Italy’s exports to the global economy fell 2.8% in February compared to the previous year. Italy’s exports to the biggest country in the eurozone area, Germany, plummeted 9.7%, and to China, exports declined 9.2% in the same period. (Source: Dow Jones Newswires, April 16, 2013.)
During its fiscal year 2012, exports from India’s economy to the global economy declined 1.76%. (Source: The Economic Times, April 18, 2013.)
These are not the only two countries in the global economy that are facing declines in their exports. Japan, one of the world’s major exporters, is facing troubles as well—the central bank of Japan is continuously printing paper money in the hopes of achieving economic growth.
The ultimate truth behind exports falling, dear reader, is nothing but bleak demand in the global economy. Consider the stock chart for the Baltic Dry Index (BDI) below. I look at this index as one of the key indicators of demand and exports.
Chart courtesy of www.StockCharts.com
This indicator, since the financial crisis of 2009, has been screaming that there is no demand in the global economy. As a matter of fact, the BDI hasn’t recovered since its steep decline in 2008.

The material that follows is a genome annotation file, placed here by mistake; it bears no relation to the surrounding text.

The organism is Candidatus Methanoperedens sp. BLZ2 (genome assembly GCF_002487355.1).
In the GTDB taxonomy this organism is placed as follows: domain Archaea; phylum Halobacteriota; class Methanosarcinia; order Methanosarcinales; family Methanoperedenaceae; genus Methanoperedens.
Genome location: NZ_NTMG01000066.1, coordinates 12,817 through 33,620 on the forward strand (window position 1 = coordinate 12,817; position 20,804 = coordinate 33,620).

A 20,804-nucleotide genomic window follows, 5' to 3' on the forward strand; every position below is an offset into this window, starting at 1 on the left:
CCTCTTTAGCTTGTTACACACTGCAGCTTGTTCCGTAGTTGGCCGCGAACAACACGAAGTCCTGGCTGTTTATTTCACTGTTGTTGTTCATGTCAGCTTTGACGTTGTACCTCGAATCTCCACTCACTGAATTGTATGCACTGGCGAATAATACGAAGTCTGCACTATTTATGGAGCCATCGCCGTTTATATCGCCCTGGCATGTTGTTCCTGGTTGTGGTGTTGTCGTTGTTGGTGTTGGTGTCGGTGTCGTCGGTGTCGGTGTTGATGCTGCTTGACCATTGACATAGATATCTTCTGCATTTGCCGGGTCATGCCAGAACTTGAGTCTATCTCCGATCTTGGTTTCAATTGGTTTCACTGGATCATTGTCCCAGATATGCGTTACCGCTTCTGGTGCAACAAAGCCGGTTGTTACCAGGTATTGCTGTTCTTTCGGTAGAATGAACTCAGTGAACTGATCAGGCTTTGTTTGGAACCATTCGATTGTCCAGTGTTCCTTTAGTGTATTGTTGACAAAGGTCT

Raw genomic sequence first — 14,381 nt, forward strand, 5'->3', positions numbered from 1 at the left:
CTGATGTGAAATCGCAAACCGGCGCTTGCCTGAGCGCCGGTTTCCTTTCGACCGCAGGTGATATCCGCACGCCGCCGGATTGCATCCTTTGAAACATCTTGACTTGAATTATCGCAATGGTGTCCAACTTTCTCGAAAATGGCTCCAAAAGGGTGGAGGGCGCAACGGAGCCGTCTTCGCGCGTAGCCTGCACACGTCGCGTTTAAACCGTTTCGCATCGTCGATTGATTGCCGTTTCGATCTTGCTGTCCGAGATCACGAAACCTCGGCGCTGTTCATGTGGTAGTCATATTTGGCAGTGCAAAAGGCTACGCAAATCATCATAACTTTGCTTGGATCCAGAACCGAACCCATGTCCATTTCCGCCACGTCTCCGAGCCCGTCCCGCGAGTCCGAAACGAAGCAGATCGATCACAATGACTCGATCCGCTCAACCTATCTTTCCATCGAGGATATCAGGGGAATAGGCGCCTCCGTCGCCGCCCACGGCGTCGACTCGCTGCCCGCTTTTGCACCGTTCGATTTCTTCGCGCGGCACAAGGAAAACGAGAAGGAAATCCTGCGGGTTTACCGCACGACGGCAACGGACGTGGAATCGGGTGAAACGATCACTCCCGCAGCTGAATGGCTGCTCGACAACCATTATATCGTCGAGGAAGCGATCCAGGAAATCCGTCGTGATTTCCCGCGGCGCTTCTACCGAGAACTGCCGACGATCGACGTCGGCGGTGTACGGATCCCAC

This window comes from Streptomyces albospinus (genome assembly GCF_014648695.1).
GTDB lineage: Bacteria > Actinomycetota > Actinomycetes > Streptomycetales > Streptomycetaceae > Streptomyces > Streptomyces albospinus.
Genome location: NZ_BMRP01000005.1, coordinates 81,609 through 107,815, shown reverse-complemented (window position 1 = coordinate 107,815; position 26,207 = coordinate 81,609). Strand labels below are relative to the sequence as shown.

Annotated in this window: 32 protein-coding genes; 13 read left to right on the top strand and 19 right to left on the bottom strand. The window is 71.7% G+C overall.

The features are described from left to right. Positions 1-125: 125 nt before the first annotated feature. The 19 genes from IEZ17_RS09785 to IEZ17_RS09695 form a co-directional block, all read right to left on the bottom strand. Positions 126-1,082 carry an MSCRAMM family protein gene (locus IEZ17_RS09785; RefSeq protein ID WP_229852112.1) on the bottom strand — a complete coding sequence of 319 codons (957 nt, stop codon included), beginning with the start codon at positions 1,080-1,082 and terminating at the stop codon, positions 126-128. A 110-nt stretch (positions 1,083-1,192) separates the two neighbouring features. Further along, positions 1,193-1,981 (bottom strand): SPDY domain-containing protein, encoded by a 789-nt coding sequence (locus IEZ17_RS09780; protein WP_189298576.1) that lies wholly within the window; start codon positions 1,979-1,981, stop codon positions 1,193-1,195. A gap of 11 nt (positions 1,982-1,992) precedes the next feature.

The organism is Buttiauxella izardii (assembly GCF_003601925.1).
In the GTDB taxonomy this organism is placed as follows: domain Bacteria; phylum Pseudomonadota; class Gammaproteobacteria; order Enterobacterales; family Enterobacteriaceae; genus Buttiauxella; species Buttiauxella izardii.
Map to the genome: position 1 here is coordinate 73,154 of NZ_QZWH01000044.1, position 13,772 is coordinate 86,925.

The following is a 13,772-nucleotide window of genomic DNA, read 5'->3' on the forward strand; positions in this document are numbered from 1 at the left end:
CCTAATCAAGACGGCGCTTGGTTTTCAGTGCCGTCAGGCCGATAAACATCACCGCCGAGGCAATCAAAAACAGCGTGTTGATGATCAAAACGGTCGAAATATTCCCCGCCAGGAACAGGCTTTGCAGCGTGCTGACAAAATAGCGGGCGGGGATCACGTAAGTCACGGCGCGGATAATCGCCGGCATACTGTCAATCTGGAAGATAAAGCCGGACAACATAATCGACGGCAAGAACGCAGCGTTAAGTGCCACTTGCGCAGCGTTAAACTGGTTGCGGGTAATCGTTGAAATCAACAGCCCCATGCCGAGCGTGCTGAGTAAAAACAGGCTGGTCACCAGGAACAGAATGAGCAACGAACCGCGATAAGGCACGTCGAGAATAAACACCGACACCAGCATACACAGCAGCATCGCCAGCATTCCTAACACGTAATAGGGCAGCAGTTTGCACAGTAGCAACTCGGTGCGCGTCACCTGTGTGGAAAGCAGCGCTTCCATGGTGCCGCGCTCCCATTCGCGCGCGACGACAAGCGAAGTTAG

Unfortunately, as the conditions in the global economy continue to deteriorate, the key stock indices continue to rise. This may suggest that there is economic growth, but the underlying economic numbers and other indicators are suggesting the complete opposite. Don’t get lured into the stock markets; they are only rising because of extensive paper money printing.
Consider Caterpillar Inc. (NYSE/CAT), for example. This global company witnessed its sales of construction and mining equipment plunge 11% in the first three months of this year! (Source: Dow Jones Newswires, April 19, 2013.)
Before seeing any economic growth in the global economy, I believe that we will see economic conditions worsen first. U.S.-based multinational companies, such as Caterpillar, are already seeing the effects of slowing demand; soon, others will follow.
What He Said:
“I’m getting very worried about the state of the U.S. housing market and its ramifications on the economy. The U.S. could be headed for its first outright annual decline in home prices on record, adjusted for inflation. And I really believe this could be a catastrophe for the U.S. economy.” Michael Lombardi in Profit Confidential, August 2, 2006. Michael started talking about and predicting the financial catastrophe we started experiencing in 2008 long before anyone else.